Thrownness, thrown

As corroborated by the Book of Genesis, the notion of poverty came to be the day Dasein felt the need to manifest its realness to itself, that is to say that poverty defined itself as such on the very day Dasein appeared to itself as Dasein.

First problem experienced: If Man exists, it’s his problem.

Second problem (experienced): If God did not exist, it would have been necessary for me to invent Him.

Non-being is not the Nothing. Non-being is what is contained within language (and its semantic) as the eternally deferred undetermined, is what can only be contained within language (and its semantic) as what is essentially without language and without semantic. A table is simultaneously a table and a non-table. Yet we call it a table. Being-as-such is constituted as such through the constitutive act of language. 

Looking at ‘The Persistence of Memory’ by Salvador Dalí, we can appreciate, perceptively, the ingenious depiction of non-being (or at least the playful optically illusory depiction of non-being). The painting, though, only manages to work its magic if you keep looking at it – look away, and you only have a memory of the painting. That is to say that the phenomenon contained in the painting, the credible depiction (or optically illusory depiction) of non-being, is missing in memory. In memory, all we retain is the linguistic act which linguistically constitutes that phenomenon evinced while looking at the actual painting and out of which arises (that which we call) the memory of that perceived phenomenon – a representation (the term representation here to be understood strictly as “a copy”, and therefore “a memory”) of the perceived phenomenon – not the phenomenon, the magic, itself! That is the same as saying that the painting is real. But what about memories (and the concomitant past), which have come to be unattached from the-real-out-there? As phenomena of the mind, what constitutes their phenomena as such? Memories (and the concomitant past) are linguistically constituted linguistic acts. Their determinant, the actual event or sequence of events that took place at a certain point in time and occupied a certain location in space, is, however, lost. All we retain of this event or sequence of events is a mental phenomenon which when deconstructed appears as a linguistically constituted linguistic act we have come to describe as a memory. But how can the words ‘retain’ and ‘phenomenon’ be retained here when we have said that the determinant of that which is retained has been lost and what is thus supposedly retained is a mental phenomenon that has not retained its phenomenon, namely reality? Mental phenomena are a reality. Therefore, one asks: if mental phenomena, which are inherently non-phenomenal, are indeed experienced, how is it that as non-phenomena such phenomena are capably experienced? Simplified further: how does one remember the memory? Every utterance from the Other is a question. Every question seeks the past for an answer. The past, always lost, guarantees nothing… guarantees nothing, as long as the past does not happen to reside intact in the mind of him who has never forgotten.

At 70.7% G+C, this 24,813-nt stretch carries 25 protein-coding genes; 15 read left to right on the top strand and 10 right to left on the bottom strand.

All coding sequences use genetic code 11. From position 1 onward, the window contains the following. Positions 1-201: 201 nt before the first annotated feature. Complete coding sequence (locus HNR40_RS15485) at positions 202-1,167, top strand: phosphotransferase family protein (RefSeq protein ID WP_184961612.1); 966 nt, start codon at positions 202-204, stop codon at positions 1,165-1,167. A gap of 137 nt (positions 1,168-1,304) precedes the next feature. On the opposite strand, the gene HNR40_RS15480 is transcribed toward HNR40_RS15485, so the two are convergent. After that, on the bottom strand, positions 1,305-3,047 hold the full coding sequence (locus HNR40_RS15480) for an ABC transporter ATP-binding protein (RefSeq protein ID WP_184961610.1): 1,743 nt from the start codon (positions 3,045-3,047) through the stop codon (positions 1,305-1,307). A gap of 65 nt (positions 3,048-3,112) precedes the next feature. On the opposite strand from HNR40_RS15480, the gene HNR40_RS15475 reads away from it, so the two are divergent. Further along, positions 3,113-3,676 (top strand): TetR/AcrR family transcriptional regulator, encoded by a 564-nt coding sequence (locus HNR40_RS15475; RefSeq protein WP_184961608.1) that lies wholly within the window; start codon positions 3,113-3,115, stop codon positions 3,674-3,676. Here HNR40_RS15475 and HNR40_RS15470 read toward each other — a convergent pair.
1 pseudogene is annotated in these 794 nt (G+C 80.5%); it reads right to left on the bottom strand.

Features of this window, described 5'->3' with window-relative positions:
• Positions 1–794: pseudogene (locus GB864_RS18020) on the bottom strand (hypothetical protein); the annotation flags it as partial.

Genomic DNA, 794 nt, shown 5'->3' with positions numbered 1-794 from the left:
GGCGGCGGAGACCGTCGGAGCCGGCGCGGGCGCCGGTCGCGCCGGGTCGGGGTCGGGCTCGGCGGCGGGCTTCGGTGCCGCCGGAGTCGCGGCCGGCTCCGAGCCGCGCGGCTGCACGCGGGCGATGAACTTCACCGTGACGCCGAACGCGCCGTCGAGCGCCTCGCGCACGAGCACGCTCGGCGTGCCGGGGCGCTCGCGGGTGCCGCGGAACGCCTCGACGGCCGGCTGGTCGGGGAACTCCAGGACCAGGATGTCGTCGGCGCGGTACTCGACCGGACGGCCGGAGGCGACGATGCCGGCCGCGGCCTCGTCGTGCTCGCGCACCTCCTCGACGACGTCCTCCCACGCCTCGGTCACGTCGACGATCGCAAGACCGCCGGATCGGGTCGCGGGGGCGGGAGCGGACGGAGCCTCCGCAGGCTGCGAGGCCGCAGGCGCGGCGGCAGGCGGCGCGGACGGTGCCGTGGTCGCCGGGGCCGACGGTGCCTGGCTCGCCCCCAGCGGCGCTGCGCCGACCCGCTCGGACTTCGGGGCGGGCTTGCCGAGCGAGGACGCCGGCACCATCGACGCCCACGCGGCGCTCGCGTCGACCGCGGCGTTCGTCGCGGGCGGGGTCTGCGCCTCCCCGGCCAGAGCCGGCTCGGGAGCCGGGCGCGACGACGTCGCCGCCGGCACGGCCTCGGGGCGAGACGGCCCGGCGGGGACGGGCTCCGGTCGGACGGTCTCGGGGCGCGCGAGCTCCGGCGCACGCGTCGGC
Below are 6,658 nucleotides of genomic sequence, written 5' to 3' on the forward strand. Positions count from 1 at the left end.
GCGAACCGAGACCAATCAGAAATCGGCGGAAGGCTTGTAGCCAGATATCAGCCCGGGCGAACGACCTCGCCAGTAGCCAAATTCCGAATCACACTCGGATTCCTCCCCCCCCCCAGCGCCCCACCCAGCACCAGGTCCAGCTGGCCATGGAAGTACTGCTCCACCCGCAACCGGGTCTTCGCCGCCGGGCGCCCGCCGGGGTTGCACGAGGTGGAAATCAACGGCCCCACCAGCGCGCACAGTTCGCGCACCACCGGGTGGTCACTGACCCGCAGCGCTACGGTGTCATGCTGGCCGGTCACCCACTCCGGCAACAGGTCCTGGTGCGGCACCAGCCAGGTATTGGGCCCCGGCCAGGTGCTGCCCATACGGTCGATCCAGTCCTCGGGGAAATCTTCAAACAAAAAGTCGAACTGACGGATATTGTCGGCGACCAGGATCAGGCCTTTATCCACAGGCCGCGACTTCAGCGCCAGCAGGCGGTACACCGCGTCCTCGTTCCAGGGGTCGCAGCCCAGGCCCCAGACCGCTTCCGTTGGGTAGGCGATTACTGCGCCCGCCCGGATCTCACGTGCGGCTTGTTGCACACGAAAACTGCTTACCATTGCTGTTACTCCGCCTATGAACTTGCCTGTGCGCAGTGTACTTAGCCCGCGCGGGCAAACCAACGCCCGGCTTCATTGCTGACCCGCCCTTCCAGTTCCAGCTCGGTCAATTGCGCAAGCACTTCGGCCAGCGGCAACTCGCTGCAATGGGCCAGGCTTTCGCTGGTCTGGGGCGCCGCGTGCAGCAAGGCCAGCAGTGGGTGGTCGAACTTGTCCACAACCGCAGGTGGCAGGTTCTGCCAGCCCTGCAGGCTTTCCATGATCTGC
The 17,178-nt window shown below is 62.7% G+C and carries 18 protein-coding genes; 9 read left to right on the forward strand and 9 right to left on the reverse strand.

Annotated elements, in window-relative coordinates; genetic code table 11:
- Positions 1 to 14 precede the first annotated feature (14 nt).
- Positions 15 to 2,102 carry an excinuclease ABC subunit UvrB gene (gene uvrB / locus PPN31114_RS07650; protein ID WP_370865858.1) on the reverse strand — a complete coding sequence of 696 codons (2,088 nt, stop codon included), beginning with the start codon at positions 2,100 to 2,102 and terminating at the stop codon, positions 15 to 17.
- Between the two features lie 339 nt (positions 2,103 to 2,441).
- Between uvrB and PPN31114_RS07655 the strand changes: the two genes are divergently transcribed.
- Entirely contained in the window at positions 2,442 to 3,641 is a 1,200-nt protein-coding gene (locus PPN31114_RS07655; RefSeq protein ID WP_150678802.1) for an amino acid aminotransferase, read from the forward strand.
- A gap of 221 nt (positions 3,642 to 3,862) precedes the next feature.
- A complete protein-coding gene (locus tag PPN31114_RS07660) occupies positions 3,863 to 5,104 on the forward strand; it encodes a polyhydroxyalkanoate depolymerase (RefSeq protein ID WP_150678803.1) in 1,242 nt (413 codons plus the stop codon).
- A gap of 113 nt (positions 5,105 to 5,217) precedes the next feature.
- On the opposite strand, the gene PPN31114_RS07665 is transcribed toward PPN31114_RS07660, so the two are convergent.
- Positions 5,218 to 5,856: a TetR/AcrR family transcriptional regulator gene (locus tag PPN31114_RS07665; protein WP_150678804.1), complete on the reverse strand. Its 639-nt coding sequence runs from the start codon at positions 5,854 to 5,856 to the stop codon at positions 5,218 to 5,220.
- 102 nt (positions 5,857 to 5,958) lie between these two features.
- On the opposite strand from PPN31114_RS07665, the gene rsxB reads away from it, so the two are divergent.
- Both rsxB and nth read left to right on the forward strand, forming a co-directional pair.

The Other is indeed no other; one’s fate is proof enough.

Being and beings, being, are all ontological. The Other, only, is prior to ontology. 

The Other constitutes the realness of the Self. (Note: no longer Dasein!)

(I wish you all lots of happy ‘photographic’ snapping.)

Featured Image:

Etienne GAUTIER. 1878. Sainte Cécile Morte [painting]. Twitter [online]. Available at: [accessed 14 May 2021].